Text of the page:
Ironwood and Allergan revamp IBS site with symptom-forward vibe and patient art

The website from Allergan and Ironwood recently got an overhaul and relaunch. (Ironwood and Allergan)(Source: Allergan and Ironwood)

Allergan and Ironwood want to help people talk about their guts with their doctors—specifically, their possible IBS symptoms. The two pharma partners recently relaunched with a symptom-focused mission aimed at empowering patients.

The two companies comarket Linzess, which is approved to treat irritable bowel syndrome with constipation (IBS-C) and chronic idiopathic constipation (CIC), while Ironwood details Allergan’s Viberzi, which is approved for irritable bowel syndrome with diarrhea (IBS-D), in the U.S.

Visitors to the revamped site can get general information about the differing conditions and follow two different paths of symptoms to learn more—one that focuses on IBS-D, the other on IBS-C and CIC. Each set of information contains a new downloadable symptom tracker that patients can use and take to their doctors.

“It’s really common for IBS sufferers to suffer without talking about it or realizing they can actually go and get help. With the downloadable symptoms lists and other information, we’re hopeful it will empower patients who are seeking an optimistic, balanced point of view,” Machelle Manuel, vice president and head of global medical scientific affairs at Ironwood, said.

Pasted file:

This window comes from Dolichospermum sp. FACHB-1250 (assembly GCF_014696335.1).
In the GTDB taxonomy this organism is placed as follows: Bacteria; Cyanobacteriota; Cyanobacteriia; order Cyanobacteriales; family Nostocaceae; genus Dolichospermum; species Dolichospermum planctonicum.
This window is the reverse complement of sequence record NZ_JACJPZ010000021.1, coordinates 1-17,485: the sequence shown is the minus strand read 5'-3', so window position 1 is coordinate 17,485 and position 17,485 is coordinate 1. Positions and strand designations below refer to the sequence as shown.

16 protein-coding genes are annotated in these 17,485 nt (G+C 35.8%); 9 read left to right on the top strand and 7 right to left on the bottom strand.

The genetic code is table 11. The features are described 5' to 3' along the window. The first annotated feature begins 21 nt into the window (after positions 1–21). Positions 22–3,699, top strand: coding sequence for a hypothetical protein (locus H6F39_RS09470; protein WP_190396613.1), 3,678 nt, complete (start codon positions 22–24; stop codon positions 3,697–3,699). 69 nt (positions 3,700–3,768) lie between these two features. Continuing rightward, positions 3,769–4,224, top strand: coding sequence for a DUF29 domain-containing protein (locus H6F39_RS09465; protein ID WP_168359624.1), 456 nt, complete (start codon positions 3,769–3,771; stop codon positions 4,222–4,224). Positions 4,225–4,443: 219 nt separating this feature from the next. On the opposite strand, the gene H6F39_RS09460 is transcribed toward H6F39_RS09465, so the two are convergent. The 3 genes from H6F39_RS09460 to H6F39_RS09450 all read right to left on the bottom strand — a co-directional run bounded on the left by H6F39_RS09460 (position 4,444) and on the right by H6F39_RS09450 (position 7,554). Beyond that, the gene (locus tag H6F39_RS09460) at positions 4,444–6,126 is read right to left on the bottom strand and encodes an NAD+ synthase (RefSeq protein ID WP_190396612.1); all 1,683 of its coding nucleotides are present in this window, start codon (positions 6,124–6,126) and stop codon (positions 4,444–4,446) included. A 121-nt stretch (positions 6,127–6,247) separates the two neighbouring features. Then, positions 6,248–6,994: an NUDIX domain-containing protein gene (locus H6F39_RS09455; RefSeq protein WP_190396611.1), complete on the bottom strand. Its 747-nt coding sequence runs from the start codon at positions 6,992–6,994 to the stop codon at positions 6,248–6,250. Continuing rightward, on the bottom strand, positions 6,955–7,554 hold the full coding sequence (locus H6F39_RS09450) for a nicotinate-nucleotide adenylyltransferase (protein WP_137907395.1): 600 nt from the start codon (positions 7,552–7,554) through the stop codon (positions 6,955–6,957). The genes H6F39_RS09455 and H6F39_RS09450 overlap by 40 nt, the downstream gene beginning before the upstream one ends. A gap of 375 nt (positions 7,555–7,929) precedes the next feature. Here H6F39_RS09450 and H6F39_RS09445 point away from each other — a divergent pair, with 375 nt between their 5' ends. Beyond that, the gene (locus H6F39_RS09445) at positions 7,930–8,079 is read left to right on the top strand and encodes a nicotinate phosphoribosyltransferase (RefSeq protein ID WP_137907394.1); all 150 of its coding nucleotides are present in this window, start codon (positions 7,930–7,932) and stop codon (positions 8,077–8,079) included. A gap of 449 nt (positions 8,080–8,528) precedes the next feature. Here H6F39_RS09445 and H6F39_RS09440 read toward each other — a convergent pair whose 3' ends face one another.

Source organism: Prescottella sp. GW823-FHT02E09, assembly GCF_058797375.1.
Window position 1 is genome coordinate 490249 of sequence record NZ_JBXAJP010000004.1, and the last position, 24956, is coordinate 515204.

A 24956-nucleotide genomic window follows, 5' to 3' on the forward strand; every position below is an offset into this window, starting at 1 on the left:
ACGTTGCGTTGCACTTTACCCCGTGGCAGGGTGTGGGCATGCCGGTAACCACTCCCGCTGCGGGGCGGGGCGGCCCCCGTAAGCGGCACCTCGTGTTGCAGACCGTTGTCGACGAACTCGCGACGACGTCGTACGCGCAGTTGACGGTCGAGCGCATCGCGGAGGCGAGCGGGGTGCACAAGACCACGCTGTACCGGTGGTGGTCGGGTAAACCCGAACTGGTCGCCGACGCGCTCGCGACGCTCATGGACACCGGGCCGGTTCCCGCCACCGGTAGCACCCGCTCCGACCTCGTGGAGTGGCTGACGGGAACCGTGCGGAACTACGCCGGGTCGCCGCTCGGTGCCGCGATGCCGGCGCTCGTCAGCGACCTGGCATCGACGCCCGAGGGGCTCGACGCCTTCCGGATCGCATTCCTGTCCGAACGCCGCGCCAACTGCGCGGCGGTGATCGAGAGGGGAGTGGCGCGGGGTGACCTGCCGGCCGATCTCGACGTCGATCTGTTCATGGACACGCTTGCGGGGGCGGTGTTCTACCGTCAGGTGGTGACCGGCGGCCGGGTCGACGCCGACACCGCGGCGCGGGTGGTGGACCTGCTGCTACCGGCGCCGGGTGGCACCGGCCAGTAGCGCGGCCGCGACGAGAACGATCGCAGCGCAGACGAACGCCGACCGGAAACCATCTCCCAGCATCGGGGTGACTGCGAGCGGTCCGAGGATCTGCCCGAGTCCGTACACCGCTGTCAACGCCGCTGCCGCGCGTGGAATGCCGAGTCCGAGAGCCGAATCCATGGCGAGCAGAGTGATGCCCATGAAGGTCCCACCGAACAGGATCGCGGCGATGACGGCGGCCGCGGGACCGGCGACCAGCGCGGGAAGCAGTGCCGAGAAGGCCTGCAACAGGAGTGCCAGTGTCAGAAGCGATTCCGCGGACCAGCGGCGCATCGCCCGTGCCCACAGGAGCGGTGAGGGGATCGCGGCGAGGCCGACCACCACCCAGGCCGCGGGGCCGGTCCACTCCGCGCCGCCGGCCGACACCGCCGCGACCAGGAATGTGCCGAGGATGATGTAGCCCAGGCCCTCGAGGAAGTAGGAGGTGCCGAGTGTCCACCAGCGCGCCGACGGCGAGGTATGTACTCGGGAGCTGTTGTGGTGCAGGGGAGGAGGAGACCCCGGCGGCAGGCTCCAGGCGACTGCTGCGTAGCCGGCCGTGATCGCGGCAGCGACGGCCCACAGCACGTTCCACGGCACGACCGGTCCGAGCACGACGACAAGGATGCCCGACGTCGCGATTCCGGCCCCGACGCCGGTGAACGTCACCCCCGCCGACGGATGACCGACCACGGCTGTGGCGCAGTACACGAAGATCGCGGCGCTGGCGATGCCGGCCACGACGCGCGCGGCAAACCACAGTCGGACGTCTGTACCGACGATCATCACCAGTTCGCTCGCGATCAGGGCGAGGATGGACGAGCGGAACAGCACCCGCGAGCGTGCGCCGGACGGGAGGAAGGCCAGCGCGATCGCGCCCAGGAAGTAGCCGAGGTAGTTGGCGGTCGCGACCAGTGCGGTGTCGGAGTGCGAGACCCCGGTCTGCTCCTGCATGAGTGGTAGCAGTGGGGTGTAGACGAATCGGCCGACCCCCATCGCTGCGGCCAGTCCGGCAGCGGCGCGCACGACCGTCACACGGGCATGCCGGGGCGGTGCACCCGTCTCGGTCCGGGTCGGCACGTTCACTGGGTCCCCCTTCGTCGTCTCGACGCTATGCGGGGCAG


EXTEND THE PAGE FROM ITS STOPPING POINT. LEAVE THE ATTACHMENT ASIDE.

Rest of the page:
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Also on the refreshed site is the portfolio of artwork generated by the "Picture My IBS" contest that the two drugmakers, along with the American College of Gastroenterology, ran last year. While the winning artwork has been displayed at events before, this is the first time the work by patients is being shown digitally.

Next to each art piece in the clickable carousel of 10 works are different patient artist stories outlining they’ve depicted their IBS in their art. Alongside a piece called "Trapped," a wildly colorful painting of butterflies, reads: “Alison is a carefree, social butterfly who tries to live a colorful, and vibrant life regardless of the impact IBS has on her—she tries to remain spontaneous, and spread her wings. Following her diagnosis, Alison is determined to not let her freedom flutter away.”

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Manuel said that featuring the more emotionally driven artwork from IBS patients along with the fact- and data-based website was intentional.

“Using these visuals, we envisioned another way to break down barriers for patients to think they could express themselves in a different way. Because it can be a very uncomfortable conversation to have with a healthcare provider,” she said. “It’s also designed to help sufferers connect. By reading the stories of other people, it gives them hope that they’re not alone as well as seeing a different way of expressing how symptoms affect people.”